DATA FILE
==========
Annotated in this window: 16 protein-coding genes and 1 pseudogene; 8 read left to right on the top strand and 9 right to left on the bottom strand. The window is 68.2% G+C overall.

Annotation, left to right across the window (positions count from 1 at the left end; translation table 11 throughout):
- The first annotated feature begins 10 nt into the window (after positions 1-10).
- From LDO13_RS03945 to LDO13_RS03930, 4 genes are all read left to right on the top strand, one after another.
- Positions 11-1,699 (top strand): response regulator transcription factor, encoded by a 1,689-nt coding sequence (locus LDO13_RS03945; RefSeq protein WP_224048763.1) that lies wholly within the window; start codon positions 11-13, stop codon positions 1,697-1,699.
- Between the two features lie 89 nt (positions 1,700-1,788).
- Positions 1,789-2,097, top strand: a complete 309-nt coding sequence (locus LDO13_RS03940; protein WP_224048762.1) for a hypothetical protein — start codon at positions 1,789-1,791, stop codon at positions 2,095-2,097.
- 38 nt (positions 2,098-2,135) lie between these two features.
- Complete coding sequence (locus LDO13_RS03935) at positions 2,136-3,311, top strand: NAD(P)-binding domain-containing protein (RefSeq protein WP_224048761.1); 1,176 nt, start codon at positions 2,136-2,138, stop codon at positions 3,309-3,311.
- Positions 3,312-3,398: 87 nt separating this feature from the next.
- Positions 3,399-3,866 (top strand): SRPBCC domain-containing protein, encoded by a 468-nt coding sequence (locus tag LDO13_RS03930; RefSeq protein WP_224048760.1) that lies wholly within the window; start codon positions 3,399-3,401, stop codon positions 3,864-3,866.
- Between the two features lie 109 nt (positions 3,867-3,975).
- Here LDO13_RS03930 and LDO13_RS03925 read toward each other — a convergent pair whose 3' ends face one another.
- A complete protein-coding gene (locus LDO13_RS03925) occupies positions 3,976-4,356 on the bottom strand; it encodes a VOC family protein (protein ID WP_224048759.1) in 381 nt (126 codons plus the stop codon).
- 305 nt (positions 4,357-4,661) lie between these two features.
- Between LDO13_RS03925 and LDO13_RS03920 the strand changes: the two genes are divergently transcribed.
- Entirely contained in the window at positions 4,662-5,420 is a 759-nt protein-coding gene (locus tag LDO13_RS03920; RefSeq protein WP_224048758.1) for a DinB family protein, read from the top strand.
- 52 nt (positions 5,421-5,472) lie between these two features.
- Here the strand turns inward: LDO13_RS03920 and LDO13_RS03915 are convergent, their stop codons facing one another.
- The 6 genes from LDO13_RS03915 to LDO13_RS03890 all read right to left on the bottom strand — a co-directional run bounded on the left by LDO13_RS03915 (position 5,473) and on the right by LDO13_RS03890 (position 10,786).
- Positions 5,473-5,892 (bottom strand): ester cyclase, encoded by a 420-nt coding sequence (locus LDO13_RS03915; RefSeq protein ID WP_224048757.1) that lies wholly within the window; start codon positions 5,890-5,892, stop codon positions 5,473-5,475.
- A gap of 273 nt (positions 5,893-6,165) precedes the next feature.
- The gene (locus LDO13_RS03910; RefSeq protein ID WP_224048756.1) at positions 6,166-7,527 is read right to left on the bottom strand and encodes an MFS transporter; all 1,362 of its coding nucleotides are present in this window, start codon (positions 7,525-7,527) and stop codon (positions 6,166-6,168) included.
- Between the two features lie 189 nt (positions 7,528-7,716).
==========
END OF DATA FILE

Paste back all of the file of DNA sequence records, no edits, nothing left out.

Annotated in this window: 16 protein-coding genes and 1 pseudogene; 8 read left to right on the top strand and 9 right to left on the bottom strand. The window is 68.2% G+C overall.

Annotation, left to right across the window (positions count from 1 at the left end; translation table 11 throughout):
- The first annotated feature begins 10 nt into the window (after positions 1-10).
- From LDO13_RS03945 to LDO13_RS03930, 4 genes are all read left to right on the top strand, one after another.
- Positions 11-1,699 (top strand): response regulator transcription factor, encoded by a 1,689-nt coding sequence (locus LDO13_RS03945; RefSeq protein WP_224048763.1) that lies wholly within the window; start codon positions 11-13, stop codon positions 1,697-1,699.
- Between the two features lie 89 nt (positions 1,700-1,788).
- Positions 1,789-2,097, top strand: a complete 309-nt coding sequence (locus LDO13_RS03940; protein WP_224048762.1) for a hypothetical protein — start codon at positions 1,789-1,791, stop codon at positions 2,095-2,097.
- 38 nt (positions 2,098-2,135) lie between these two features.
- Complete coding sequence (locus LDO13_RS03935) at positions 2,136-3,311, top strand: NAD(P)-binding domain-containing protein (RefSeq protein WP_224048761.1); 1,176 nt, start codon at positions 2,136-2,138, stop codon at positions 3,309-3,311.
- Positions 3,312-3,398: 87 nt separating this feature from the next.
- Positions 3,399-3,866 (top strand): SRPBCC domain-containing protein, encoded by a 468-nt coding sequence (locus tag LDO13_RS03930; RefSeq protein WP_224048760.1) that lies wholly within the window; start codon positions 3,399-3,401, stop codon positions 3,864-3,866.
- Between the two features lie 109 nt (positions 3,867-3,975).
- Here LDO13_RS03930 and LDO13_RS03925 read toward each other — a convergent pair whose 3' ends face one another.
- A complete protein-coding gene (locus LDO13_RS03925) occupies positions 3,976-4,356 on the bottom strand; it encodes a VOC family protein (protein ID WP_224048759.1) in 381 nt (126 codons plus the stop codon).
- 305 nt (positions 4,357-4,661) lie between these two features.
- Between LDO13_RS03925 and LDO13_RS03920 the strand changes: the two genes are divergently transcribed.
- Entirely contained in the window at positions 4,662-5,420 is a 759-nt protein-coding gene (locus tag LDO13_RS03920; RefSeq protein WP_224048758.1) for a DinB family protein, read from the top strand.
- 52 nt (positions 5,421-5,472) lie between these two features.
- Here the strand turns inward: LDO13_RS03920 and LDO13_RS03915 are convergent, their stop codons facing one another.
- The 6 genes from LDO13_RS03915 to LDO13_RS03890 all read right to left on the bottom strand — a co-directional run bounded on the left by LDO13_RS03915 (position 5,473) and on the right by LDO13_RS03890 (position 10,786).
- Positions 5,473-5,892 (bottom strand): ester cyclase, encoded by a 420-nt coding sequence (locus LDO13_RS03915; RefSeq protein ID WP_224048757.1) that lies wholly within the window; start codon positions 5,890-5,892, stop codon positions 5,473-5,475.
- A gap of 273 nt (positions 5,893-6,165) precedes the next feature.
- The gene (locus LDO13_RS03910; RefSeq protein ID WP_224048756.1) at positions 6,166-7,527 is read right to left on the bottom strand and encodes an MFS transporter; all 1,362 of its coding nucleotides are present in this window, start codon (positions 7,525-7,527) and stop codon (positions 6,166-6,168) included.
- Between the two features lie 189 nt (positions 7,528-7,716).